Oh Onan, I can’t believe I missed you. What am I missing now? I guess I never catch much on the first go-round anyway but only ever find anything in the detritus after the fact, little treasures left behind and forgotten. Onan was born in Hawaii but the name suggests Japanese descent. I was in Japan once, but only for a night, a stopover on my trip to Shanghai, the night after I wept in a weakened state at the in-flight movie Field of Dreams while thousands of feet above the Pacific. The next day I arrived in China and knew no words at all, not even hello. One of the words I learned early on, and one of the few that haven’t been X-ed out in the acid-bath barrel of my memory, is the word for thank you, which is written as “xie xie” in pinyin and is pronounced with the same “sh” sound that begins Xuddam, so the word to express gratitude sounds like waves or like the sound I use to try to get my son to sleep.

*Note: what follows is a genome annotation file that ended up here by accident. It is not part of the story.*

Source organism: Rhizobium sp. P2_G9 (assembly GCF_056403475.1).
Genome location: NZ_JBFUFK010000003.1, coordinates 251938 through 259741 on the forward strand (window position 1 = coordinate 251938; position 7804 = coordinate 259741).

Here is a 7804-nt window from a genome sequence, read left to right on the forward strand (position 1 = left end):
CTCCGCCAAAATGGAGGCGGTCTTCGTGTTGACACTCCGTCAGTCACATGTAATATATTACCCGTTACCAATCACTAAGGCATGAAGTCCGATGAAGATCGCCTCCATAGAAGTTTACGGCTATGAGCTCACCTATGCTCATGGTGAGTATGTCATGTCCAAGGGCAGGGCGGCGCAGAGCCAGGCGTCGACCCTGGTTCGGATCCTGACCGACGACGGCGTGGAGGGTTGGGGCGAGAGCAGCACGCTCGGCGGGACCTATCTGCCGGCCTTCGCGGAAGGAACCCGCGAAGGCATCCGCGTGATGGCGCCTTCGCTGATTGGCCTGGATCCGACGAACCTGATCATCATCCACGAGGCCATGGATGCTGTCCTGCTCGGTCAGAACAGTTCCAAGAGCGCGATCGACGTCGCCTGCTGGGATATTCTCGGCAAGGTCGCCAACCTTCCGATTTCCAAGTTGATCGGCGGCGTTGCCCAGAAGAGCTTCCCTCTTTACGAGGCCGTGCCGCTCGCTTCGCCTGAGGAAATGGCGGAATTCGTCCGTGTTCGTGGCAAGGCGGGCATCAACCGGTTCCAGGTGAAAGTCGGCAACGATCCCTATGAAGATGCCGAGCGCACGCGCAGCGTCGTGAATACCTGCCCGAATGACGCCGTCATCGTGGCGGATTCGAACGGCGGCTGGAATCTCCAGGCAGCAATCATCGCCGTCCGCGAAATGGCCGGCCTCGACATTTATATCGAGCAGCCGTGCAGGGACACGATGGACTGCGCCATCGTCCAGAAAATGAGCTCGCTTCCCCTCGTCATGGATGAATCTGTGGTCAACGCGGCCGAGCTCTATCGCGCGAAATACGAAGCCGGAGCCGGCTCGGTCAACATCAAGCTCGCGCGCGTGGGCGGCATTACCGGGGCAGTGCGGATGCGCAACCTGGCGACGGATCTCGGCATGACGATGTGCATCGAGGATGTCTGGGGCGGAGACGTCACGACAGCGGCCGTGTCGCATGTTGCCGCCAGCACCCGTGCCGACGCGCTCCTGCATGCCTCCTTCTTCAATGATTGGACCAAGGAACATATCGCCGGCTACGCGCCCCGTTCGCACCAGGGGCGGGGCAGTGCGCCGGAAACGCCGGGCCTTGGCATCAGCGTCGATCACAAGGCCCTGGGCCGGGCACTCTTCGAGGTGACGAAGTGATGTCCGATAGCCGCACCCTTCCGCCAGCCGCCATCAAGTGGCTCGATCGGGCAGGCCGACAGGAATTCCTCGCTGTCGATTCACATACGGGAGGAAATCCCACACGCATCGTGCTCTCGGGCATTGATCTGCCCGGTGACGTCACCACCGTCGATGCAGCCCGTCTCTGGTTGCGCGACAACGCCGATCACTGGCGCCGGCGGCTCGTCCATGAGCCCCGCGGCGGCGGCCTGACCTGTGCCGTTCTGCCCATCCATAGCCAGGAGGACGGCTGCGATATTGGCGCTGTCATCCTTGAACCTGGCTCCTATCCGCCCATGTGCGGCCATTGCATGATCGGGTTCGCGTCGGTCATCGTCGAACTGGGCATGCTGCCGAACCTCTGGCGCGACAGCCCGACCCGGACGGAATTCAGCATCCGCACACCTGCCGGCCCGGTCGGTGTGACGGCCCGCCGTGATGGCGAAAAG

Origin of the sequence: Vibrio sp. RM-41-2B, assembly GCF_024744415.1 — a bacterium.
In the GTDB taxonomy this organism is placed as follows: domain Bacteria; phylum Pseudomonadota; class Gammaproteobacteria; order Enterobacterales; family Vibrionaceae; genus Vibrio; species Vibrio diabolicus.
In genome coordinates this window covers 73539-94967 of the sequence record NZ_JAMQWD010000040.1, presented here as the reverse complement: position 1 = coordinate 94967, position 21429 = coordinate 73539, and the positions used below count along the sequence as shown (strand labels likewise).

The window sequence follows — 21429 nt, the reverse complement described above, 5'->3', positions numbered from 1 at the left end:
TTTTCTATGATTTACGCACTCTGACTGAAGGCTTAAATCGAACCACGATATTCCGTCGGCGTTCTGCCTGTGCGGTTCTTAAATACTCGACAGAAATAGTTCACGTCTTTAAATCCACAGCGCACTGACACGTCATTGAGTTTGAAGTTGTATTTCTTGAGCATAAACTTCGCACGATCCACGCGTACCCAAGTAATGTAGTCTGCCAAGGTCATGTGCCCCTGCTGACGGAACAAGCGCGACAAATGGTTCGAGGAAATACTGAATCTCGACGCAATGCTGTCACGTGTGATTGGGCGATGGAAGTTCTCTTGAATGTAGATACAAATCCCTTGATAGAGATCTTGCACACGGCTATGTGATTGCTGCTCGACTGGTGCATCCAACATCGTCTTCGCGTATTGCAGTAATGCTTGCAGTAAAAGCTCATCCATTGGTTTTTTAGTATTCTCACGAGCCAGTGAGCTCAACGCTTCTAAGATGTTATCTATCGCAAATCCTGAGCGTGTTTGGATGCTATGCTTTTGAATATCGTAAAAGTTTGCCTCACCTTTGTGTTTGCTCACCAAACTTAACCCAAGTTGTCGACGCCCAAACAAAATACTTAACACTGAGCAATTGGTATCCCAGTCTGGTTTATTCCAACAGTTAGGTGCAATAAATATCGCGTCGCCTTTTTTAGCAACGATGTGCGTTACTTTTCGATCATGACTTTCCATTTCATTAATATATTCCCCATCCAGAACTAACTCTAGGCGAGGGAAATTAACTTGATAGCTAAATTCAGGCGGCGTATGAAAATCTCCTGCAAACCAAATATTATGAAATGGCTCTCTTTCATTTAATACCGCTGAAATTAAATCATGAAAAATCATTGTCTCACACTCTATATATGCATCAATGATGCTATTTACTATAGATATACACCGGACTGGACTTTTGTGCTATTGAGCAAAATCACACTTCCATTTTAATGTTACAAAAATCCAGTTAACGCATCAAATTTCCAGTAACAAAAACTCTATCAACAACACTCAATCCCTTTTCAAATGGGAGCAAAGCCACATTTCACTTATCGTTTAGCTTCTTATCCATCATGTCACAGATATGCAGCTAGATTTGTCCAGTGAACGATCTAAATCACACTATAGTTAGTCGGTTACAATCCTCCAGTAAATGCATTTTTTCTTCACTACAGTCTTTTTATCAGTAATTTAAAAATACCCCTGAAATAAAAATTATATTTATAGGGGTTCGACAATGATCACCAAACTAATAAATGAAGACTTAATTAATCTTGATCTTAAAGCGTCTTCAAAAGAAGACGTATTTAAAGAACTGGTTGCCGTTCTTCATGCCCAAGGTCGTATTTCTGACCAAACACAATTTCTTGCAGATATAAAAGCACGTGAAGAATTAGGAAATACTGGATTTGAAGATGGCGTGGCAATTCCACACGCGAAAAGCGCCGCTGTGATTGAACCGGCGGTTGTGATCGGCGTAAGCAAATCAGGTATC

Here I am, he keeps telling me, eyes wide open.
Xie xie, I say. I’ll keep saying it. I’ll say it to him the rest of my life. I’ll never forget what it means.